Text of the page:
Fluoxetine apparently works by making more serotonin available in the brain.

Although, the efficacy is controversial, it is generally accepted that while fluoxetine is good for severe depression, it’s not so effective for mild to moderate depression[i].

What Are The Side Effects Of Fluoxetine?

Some of the problems with Fluoxetine are the side effects. Here’s a list of common side effects:

  • Abnormal dreams

  • Abnormal ejaculation

  • Agitation

  • Anorexia

  • Anxiety

  • Asthenia

  • Diarrhea

  • Dry mouth

  • Dyspepsia

  • Erectile dysfunction

  • Flu syndrome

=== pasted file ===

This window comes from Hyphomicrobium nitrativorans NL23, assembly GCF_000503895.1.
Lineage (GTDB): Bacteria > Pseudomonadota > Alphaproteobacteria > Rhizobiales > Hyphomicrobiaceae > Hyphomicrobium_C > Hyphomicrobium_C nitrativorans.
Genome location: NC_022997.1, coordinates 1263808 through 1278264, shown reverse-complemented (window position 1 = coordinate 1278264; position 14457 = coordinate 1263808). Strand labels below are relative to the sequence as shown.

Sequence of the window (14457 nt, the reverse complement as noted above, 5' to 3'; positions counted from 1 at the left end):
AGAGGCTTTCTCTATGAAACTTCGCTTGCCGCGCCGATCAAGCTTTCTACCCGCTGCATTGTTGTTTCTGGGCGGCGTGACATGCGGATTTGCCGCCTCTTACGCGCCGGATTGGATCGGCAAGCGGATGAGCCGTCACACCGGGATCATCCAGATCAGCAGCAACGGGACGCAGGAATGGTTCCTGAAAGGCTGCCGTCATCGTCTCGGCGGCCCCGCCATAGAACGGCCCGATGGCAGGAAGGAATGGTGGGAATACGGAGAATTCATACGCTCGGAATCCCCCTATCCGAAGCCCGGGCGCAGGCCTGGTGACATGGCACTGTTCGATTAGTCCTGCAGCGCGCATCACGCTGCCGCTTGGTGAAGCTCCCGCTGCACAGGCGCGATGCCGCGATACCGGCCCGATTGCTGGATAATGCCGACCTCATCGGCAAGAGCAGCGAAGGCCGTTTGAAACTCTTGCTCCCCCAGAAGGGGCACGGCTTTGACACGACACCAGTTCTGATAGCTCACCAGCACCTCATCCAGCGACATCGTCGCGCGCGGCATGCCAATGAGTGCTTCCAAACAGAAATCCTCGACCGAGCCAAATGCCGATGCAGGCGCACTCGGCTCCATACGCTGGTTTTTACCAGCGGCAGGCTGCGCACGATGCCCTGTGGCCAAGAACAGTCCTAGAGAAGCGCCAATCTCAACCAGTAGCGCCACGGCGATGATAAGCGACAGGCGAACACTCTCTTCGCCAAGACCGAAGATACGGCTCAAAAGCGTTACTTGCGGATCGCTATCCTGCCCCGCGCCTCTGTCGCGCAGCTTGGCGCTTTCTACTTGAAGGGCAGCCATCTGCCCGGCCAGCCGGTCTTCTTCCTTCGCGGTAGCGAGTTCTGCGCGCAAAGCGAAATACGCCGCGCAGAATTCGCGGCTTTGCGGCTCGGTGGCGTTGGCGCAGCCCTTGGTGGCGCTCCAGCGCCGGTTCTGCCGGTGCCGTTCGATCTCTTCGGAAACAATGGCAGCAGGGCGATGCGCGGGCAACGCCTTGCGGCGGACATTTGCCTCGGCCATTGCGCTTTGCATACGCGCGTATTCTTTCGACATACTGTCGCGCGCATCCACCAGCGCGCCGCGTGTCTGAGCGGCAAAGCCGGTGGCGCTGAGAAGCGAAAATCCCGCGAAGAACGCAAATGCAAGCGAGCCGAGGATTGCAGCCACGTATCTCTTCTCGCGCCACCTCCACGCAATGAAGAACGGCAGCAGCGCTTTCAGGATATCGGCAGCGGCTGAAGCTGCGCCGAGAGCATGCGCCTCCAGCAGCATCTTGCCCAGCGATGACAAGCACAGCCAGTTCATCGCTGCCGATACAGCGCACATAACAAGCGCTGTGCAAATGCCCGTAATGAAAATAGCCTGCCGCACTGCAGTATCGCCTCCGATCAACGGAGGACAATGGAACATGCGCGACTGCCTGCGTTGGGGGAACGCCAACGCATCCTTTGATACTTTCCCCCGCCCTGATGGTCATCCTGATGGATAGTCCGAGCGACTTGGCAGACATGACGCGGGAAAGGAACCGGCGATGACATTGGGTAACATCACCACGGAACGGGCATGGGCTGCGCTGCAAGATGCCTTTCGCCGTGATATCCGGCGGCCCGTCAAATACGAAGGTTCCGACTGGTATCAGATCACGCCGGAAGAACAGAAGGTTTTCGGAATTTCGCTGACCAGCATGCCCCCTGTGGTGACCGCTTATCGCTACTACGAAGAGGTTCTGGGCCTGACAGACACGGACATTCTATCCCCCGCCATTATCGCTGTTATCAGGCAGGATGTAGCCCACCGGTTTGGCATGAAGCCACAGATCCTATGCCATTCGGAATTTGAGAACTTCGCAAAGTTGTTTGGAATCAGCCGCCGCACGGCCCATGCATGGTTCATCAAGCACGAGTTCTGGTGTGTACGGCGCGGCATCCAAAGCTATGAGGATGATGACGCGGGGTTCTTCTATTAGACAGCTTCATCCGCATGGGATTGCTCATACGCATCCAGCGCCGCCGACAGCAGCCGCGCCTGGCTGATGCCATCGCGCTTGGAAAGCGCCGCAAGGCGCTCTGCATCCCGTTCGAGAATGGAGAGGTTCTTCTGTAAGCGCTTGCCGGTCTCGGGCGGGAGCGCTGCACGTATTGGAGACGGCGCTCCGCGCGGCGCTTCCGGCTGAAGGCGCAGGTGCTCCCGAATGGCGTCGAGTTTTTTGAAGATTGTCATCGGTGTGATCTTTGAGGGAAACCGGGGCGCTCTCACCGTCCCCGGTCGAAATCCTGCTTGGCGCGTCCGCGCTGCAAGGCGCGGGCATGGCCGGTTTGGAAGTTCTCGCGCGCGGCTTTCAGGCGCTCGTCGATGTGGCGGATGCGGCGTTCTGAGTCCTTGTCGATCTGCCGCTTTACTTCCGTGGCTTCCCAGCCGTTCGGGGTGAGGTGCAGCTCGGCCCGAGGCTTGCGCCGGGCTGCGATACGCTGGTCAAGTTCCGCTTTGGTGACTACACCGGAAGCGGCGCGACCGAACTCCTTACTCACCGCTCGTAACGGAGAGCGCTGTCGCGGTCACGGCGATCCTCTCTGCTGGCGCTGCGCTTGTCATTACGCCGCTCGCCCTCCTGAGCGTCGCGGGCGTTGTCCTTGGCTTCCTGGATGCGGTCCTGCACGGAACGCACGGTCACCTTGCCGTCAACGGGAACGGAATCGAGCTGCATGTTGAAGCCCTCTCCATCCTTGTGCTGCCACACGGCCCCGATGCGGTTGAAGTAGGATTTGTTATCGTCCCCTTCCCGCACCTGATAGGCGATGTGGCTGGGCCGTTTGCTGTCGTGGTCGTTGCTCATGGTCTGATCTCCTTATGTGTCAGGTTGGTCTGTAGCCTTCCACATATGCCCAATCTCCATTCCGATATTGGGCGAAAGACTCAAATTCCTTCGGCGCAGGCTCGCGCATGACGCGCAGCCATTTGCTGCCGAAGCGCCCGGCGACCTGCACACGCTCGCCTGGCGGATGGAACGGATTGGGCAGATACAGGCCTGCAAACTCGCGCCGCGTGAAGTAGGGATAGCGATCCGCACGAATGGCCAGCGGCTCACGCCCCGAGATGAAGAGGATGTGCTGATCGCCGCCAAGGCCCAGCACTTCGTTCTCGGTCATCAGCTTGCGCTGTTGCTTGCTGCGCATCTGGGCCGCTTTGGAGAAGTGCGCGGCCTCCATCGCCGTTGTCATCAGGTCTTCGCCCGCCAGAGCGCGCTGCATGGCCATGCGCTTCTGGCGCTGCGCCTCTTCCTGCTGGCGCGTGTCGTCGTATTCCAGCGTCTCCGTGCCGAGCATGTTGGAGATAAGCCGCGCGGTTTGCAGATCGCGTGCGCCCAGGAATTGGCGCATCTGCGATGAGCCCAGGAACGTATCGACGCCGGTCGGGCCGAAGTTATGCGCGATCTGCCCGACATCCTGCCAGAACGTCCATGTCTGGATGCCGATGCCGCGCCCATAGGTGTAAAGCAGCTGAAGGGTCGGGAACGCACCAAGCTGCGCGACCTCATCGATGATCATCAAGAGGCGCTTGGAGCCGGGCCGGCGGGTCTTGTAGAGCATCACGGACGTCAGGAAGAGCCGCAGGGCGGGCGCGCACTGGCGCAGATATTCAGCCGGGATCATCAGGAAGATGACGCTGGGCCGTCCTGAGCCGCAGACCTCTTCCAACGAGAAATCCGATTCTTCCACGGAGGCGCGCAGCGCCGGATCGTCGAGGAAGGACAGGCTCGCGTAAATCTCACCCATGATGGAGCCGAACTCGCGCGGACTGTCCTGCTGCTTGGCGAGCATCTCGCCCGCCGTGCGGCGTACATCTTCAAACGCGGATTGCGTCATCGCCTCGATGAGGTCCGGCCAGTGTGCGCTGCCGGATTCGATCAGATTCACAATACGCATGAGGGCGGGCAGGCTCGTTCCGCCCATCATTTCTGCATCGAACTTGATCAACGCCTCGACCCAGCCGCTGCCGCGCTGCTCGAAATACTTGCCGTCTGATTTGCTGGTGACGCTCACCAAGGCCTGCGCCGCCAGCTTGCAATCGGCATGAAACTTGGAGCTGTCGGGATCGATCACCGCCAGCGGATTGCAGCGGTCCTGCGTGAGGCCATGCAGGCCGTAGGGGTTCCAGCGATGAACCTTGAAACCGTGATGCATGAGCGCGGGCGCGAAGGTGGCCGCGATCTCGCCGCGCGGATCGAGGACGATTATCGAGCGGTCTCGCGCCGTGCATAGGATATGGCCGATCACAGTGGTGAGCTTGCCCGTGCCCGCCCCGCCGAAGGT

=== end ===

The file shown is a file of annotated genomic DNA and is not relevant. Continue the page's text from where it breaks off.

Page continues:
• Hives

  • Impotence

  • Insomnia

  • Itchiness

  • Decreased libido

  • Nausea

  • Nervousness

  • Pharyngitis

  • Rash

  • Sinusitis

  • Somnolence

  • Suicide risk

  • Sweating

  • Tremor

  • Vasodilatation

  • Yawning

What Is Discontinuation Syndrome?

This is an adverse effect of fluoxetine that may happen when you try to come off the drug. It’s important to discontinue the drug slowly. Rapid discontinuation may cause:

  • Feeling unbalanced/wobbly

  • Dizziness

  • Nausea

  • Headaches

  • Vomiting

  • Disturbed dreams

  • Insomnia

  • Numbness

  • Tingling

  • Hallucinations

  • Irritability

Because this drug, fluoxetine, has been identified as possibly not effective for mild to moderate depression, if that’s the type of depression you suffer from, you may not feel the relief you expect.


Placebos

Placebos are pills that have no pharmacological effect and are used to experimentally test the efficacy of drugs by being administered to a controlled group of human guinea pigs.